cate plant that is dried and bottled. With the true spirit of an original investigator, who sees that there is more to be learned than has already been discovered, and with a modesty that well becomes one who has accomplished so much, Dr. Lawes (now Sir John Bennet Lawes) writes me: "We are getting greatly in arrears of what may be called published work, and both Dr. Gilbert and myself are much more interested in searching after the unknown than in making public what little we do know. I think, however, it is not right to keep back so much valuable matter, and I shall try and publish next year the whole series of our ash analysis, without comment of any sort, merely giving the history of the experiments in regard to manures, etc., so that the reader may be able to trace the remarkable changes which take place from time to time. You will see that we have got to a point in our experiments in which the mere growth of the crop is one item, and a very small one, in the scope of our inquiry; the relations of the crop to the manure and to the soil and atmosphere bring us face to face with problems of great difficulty, which require several life-times to elucidate."
|RECENT ADVANCES IN PHOTOGRAPHY.|
TAKING the case of a daguerreotype plate which has been exposed, and which we are about to develop by the action of mercury, I should like you to understand exactly what takes place in the plate when it is exposed and developed. On the surface of the plate we have a mixture of silver iodide and bromide; but, for simplicity's sake, I will suppose that it is simply silver iodide. When light acts on such a compound, the result is the liberation of iodine and the formation of a new salt, which we call silver subiodide, Ag2I2 Ag2I I. The iodine is taken up by the silver plate at the back of the sensitive film. To develop the picture, mercury-vapor is caused to condense on the subiodide, and leave the iodide intact. In the Talbotype process, the picture, which has been taken on a paper that has been washed with nitrate of silver, iodide of potassium, and nitrate of silver again, is developed by washing with gallic acid and silver nitrate. The picture begins to appear on washing after a very short exposure to the light, and becomes gradually more visible as the washing goes on. A paper process is a most fascinating process, because you can dabble about, and do exactly what you like; it is not like the gelatine plates of the present day, which you have to leave to come out mechanically. With paper, if you want to bring out a little better detail in one place,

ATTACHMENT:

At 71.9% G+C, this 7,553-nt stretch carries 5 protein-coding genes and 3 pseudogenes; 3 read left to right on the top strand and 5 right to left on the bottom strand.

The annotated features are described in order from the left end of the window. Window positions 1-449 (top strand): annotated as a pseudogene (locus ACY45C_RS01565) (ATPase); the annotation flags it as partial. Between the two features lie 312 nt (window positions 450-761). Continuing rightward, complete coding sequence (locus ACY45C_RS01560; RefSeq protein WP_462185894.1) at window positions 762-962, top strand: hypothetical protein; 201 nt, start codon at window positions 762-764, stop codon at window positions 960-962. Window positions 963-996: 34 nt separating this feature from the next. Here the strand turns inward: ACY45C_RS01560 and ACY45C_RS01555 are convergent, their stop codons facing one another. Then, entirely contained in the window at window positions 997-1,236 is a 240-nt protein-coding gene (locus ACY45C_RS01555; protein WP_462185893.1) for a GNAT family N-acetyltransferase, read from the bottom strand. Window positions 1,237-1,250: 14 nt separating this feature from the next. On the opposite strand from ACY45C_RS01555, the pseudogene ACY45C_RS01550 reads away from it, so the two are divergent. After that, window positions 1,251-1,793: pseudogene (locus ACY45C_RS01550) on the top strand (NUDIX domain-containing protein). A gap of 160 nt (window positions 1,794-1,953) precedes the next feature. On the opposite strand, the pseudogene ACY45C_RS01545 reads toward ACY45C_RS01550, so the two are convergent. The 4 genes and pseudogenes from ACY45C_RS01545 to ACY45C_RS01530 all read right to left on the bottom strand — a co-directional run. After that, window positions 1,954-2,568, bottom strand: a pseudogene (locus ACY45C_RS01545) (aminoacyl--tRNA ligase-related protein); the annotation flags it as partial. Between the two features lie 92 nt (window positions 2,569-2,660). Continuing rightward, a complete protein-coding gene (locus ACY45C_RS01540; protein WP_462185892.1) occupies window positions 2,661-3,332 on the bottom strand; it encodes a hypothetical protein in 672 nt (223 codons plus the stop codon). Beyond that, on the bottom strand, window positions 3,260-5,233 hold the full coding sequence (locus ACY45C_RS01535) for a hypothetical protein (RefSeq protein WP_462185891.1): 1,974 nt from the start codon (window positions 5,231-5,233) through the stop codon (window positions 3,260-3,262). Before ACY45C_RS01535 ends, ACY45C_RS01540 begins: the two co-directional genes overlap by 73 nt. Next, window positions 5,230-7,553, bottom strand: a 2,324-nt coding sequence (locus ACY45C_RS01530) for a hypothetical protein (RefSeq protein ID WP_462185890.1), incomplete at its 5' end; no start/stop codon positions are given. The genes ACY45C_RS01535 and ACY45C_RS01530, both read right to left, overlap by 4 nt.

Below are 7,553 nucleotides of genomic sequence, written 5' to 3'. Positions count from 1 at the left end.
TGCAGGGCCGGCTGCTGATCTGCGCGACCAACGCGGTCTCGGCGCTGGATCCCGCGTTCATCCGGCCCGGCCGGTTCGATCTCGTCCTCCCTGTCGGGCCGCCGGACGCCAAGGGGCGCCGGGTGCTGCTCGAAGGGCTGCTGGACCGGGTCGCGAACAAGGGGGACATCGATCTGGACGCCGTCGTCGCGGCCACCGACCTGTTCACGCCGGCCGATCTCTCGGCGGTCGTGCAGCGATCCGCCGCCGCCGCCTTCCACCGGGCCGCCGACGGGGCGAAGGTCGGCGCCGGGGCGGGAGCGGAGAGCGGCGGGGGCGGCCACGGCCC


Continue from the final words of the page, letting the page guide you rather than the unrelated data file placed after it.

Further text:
- Abstract of four Cantor Lectures delivered before the Society of Arts.